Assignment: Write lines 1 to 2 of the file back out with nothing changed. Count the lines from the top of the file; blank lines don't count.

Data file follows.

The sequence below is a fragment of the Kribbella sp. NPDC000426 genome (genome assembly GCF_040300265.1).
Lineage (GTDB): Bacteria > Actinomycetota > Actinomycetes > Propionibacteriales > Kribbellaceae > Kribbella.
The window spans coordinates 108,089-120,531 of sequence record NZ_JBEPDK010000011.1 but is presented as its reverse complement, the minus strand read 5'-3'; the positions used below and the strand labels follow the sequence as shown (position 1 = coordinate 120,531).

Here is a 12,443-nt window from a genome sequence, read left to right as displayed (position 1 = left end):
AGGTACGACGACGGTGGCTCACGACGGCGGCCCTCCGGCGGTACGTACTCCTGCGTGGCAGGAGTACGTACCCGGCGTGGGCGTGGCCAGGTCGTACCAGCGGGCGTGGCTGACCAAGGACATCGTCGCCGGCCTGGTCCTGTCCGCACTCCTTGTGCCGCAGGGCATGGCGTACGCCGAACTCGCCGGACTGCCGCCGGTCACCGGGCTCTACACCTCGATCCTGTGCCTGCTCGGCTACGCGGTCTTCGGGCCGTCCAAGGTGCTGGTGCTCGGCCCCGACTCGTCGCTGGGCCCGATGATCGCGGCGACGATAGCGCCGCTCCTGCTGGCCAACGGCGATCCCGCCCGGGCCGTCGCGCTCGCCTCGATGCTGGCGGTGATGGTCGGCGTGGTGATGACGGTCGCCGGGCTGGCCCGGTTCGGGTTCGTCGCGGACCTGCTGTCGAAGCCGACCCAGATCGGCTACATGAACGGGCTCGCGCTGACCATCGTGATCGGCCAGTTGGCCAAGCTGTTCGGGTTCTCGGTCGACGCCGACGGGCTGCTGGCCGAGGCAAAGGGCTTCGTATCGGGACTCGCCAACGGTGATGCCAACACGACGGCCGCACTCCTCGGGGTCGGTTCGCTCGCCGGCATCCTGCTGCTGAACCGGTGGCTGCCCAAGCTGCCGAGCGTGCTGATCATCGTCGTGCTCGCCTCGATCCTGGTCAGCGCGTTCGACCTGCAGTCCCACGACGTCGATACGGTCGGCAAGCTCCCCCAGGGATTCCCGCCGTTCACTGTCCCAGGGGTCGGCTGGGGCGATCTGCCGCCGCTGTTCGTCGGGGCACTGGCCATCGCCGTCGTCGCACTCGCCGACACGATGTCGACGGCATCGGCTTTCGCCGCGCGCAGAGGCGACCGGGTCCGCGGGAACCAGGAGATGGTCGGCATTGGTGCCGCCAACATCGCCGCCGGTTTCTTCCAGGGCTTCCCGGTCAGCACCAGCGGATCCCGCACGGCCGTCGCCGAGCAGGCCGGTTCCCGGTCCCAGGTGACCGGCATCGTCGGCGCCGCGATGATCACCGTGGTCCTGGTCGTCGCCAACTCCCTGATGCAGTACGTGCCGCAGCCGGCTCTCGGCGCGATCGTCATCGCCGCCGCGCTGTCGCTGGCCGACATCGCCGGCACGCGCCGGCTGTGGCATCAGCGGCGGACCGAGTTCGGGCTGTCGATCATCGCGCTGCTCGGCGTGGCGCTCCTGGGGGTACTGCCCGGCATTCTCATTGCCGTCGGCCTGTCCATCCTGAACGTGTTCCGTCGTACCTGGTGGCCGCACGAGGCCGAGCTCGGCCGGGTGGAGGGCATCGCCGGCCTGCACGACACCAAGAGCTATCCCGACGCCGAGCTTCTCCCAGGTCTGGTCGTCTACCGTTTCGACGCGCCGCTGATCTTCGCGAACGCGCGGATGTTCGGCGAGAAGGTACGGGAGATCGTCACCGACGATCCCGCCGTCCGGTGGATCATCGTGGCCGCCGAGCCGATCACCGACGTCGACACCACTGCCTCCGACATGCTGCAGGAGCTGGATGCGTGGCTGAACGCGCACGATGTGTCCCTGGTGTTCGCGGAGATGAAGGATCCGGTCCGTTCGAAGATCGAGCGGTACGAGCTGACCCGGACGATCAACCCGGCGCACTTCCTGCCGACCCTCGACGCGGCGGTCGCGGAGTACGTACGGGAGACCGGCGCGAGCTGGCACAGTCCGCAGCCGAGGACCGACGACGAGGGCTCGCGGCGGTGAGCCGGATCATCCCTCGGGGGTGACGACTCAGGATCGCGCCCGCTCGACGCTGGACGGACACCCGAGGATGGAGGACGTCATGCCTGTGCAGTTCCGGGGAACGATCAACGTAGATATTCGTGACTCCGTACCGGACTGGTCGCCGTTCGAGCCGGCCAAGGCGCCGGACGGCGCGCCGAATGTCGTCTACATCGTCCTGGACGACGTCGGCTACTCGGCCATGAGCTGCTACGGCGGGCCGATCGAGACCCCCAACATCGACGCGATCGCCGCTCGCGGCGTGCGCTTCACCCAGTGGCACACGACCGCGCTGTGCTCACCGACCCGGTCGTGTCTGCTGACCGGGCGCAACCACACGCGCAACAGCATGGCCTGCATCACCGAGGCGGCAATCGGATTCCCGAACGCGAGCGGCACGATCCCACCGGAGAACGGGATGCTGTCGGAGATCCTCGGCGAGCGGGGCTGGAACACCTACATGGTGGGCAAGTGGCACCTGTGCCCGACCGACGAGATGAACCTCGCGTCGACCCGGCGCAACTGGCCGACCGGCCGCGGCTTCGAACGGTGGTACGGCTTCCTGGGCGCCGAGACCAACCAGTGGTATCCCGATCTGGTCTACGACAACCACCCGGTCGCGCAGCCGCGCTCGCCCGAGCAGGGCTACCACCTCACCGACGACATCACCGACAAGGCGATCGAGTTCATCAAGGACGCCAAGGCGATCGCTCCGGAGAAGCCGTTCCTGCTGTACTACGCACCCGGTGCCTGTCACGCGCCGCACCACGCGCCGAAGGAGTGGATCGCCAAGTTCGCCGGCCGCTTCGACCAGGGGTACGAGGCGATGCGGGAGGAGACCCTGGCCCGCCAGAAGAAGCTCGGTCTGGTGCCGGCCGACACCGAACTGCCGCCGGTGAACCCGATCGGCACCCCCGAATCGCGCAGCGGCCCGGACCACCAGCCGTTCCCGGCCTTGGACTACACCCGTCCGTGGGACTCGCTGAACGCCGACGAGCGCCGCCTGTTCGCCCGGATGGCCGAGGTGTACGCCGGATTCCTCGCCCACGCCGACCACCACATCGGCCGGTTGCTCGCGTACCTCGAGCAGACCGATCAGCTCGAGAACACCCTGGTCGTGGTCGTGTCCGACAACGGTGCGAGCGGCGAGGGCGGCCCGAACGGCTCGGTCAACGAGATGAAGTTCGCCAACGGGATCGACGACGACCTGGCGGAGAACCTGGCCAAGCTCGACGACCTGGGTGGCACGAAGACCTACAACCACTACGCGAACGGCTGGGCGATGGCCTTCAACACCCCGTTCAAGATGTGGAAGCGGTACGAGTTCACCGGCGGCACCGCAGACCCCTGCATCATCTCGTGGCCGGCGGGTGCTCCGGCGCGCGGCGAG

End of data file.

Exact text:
The sequence below is a fragment of the Kribbella sp. NPDC000426 genome (genome assembly GCF_040300265.1).
Lineage (GTDB): Bacteria > Actinomycetota > Actinomycetes > Propionibacteriales > Kribbellaceae > Kribbella.